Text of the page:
The Economics Behind Access Copyright
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Thursday May 26, 2011
post highlighted the recent Access Copyright decision to
refuse pay-per-use transactional digital licences (late in the day I
received a note that AC appears to have had a change of heart).
As I noted in
the conclusion, the copyright collective faces an
increasingly problematic balance sheet. According to its 2010
annual report, it spent more on itself in the form of
administrative costs (including legal fees and board compensation) that
it actually dispensed to Canadian authors from its 2010 revenues. Admittedly, these numbers
are not easy to find. Indeed, for an organization devoted to collecting
licensing revenue and distributing it collective members, the annual
report is incredibly vague in providing clear numbers about precisely
what gets distributed to Canadian authors.
Start with the revenue - licensing
revenues, including interest income, came in at $33.7 million, a drop
of $1 million from the prior year.
Yet the deductions for Canadian authors don't end there. First, according to information in the Friedland Report, roughly 20 percent of Access Copyright revenues are distributed to foreign reproduction rights organizations (RROs). Access Copyright faces a significant imbalance in this regard - about 5 percent of its revenues come from foreign RROs (for the use of Canadian works elsewhere) but it pays out about 20 percent of its revenues to those same RROs (60 percent of that goes to the U.S.). For last year, that appears to work out to $6.7 million in foreign payouts.
Second, the ongoing legal fight over revenues from K-12 schools means that those licensing revenues above the previous licence are booked as deferred revenue and not distributed. Last year, that deferred revenue was just over $10 million. While the money may eventually be distributed (Access Copyright acknowledges it could be reduced depending on the outcome of the case), the Supreme Court of Canada's decision to grant leave to appeal means that the legal case is unlikely to conclude until late 2012. Assuming it does conclude with a sizable payment (potentially over $60 million), the vast majority of that sum will go to publishers rather than authors. As discussed further below, publishers already receive about 60 percent of Access Copyright distributions. That number is likely far higher for K-12 copying, the majority of which involves copying portions of textbooks. Since most publishers have the copyright in textbooks (not the original authors), they will receive the bulk of the distribution.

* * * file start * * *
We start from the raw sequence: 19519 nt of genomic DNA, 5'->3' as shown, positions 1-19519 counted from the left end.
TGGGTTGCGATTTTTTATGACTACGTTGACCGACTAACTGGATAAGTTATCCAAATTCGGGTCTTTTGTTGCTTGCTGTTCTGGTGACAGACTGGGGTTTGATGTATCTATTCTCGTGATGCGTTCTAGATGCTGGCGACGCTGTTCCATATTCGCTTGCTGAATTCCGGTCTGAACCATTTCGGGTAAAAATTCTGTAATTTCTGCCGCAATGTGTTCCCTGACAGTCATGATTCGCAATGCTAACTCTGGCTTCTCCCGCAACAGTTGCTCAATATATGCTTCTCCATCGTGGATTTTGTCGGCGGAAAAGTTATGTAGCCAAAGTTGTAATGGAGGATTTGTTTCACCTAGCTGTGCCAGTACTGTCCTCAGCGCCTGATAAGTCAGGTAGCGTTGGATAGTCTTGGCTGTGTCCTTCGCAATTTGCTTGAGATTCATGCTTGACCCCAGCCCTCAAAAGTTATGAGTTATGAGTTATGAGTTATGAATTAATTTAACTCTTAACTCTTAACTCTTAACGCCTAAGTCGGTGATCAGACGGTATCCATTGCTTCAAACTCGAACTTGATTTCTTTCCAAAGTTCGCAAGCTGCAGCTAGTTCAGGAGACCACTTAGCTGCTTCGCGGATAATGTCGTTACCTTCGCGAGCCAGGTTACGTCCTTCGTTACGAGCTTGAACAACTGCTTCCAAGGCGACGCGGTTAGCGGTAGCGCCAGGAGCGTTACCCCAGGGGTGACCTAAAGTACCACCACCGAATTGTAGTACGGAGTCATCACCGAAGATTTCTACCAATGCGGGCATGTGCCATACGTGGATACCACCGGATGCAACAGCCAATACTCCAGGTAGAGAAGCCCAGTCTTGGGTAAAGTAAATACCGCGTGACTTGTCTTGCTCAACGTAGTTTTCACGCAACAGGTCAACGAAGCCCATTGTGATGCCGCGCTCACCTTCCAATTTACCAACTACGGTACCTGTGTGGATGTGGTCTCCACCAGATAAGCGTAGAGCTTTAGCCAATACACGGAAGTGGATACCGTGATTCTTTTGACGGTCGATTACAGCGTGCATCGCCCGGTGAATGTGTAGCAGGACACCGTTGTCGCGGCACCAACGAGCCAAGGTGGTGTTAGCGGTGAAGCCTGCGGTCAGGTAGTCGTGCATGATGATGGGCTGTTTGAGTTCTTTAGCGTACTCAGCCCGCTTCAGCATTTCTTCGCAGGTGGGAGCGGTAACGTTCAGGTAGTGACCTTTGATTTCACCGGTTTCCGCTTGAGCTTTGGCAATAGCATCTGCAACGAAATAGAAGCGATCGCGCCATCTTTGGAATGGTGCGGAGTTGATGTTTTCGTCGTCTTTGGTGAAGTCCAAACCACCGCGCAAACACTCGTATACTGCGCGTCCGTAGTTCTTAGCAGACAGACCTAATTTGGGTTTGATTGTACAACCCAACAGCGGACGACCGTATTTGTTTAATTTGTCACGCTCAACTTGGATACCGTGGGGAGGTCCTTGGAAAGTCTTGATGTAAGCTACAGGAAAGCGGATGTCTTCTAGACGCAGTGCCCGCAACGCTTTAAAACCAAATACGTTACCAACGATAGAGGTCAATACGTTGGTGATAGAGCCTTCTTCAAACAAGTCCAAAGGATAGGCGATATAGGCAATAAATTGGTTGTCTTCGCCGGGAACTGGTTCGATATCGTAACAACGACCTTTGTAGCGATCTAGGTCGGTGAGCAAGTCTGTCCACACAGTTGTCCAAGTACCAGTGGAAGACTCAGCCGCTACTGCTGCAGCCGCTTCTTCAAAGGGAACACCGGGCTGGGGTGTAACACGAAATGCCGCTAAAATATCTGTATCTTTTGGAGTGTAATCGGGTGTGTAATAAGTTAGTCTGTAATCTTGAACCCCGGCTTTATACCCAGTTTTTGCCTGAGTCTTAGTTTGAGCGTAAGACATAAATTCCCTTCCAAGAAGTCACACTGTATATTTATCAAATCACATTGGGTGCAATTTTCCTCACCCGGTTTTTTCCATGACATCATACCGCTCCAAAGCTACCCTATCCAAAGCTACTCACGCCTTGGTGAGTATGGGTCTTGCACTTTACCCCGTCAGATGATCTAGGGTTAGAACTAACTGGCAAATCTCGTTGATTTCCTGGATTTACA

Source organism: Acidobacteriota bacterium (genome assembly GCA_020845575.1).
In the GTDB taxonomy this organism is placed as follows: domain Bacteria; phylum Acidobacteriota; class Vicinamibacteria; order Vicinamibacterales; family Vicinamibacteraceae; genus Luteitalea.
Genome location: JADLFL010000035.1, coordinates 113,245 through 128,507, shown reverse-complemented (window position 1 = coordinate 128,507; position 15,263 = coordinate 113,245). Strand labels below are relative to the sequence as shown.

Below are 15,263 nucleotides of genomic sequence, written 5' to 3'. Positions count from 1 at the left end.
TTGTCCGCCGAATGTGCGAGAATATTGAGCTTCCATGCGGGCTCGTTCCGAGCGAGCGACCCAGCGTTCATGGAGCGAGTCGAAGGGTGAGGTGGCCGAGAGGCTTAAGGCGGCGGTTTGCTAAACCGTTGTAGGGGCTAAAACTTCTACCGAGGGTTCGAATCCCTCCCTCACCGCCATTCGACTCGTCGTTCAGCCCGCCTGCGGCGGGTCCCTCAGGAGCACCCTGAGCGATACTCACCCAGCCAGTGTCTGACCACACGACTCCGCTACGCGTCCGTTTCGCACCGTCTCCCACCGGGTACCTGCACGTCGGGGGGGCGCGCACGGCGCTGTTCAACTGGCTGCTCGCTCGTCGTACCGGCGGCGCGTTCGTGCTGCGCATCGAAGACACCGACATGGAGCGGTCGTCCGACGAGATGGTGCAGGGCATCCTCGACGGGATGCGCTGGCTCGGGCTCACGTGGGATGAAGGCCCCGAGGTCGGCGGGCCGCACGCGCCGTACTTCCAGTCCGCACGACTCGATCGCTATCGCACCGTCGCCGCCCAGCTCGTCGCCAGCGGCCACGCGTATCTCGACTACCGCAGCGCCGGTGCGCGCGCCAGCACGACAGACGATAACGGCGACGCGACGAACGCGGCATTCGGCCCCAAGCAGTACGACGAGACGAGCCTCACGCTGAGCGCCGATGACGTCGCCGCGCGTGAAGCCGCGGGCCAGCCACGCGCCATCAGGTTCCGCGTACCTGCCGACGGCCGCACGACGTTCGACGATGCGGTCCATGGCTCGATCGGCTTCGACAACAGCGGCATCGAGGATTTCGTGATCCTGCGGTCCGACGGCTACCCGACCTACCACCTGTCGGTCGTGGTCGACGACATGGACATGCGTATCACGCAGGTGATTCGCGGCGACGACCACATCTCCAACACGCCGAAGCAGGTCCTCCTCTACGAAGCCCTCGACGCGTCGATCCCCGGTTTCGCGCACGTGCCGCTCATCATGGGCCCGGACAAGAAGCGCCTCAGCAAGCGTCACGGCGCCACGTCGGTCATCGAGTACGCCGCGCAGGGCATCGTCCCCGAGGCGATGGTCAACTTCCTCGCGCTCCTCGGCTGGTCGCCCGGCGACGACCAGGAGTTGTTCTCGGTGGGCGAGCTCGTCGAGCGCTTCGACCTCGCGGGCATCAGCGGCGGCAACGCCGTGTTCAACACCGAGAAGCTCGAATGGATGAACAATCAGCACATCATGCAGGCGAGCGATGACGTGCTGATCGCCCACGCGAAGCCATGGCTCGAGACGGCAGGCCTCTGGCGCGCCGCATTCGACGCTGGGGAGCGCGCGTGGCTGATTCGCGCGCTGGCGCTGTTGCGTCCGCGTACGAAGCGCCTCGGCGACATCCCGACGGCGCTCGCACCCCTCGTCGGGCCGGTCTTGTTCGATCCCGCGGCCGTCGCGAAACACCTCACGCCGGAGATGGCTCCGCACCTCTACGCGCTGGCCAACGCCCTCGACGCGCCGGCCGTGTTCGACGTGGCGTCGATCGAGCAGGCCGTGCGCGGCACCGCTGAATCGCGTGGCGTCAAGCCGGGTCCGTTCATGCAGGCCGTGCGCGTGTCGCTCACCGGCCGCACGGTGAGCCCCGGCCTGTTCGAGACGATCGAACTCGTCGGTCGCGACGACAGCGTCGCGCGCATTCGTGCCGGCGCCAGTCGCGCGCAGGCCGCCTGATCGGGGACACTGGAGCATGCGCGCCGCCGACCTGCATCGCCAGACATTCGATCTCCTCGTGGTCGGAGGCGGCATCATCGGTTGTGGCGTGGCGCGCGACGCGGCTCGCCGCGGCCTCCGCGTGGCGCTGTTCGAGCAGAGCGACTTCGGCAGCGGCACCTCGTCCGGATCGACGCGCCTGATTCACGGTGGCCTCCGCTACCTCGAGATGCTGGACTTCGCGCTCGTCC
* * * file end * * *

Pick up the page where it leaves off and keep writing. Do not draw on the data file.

Third, Access Copyright allocates as much as 1.5% of gross licensing revenues toward the Access Copyright Foundation. The Foundation was established in 2009 due to the collective's own orphan works problem - revenues targeted for unlocatable copyright owners. Last year, $491,000 was allocated to the foundation.
After these three deductions, Access Copyright was left with approximately $7.8 million to distribute last year, less than the $8.7 million it spent on administrative expenses. Note, however, that this covers distributions to both publishers and creators. The Friedland Report estimated in 2007 that there is a 60/40 split - 60 percent to publishers and 40 percent to authors. Assuming the split has remained roughly the same - there is little reason to believe there has been significant change - that leaves Canadian authors with $3.1 million in distributions for 2010 from 2010 licensing revenues. The 2010 annual report indicates that there are 9,778 Canadian creator affiliates. Based on these numbers, the average distribution (before income tax) last year for Canadian authors was just $319. In comparison, the average Canadian author earned $566 from the public lending right last year. Moreover, far more authors generate revenue from the public lending right (17,487) than Access Copyright.
In fact, the numbers are likely even worse for the majority of Access Copyright authors. Last year it shifted to a Payback model which apparently resulted in baseline repertoire payment of $175 per author. Reports indicate that approximately 80 percent of creators received less last year than the year before due to the change in approach.
As noted yesterday, this is not to say that authors are receiving less in aggregate from educational institutions. The growth of site licensing in particular means that far more is being paid by academic institutions to pay for access to content. The difference is that the payments that may ultimately go to authors are going through a different intermediary - database companies - rather than Access Copyright. For example, last year Canadian universities paid three times as much in site licenses through CRKN alone ($100 million) as Access Copyright generated in licensing revenue. More on why the situation is likely to get worse for the collective and what it should consider doing in tomorrow's post.
Canadian Author said:
Thursday May 26, 2011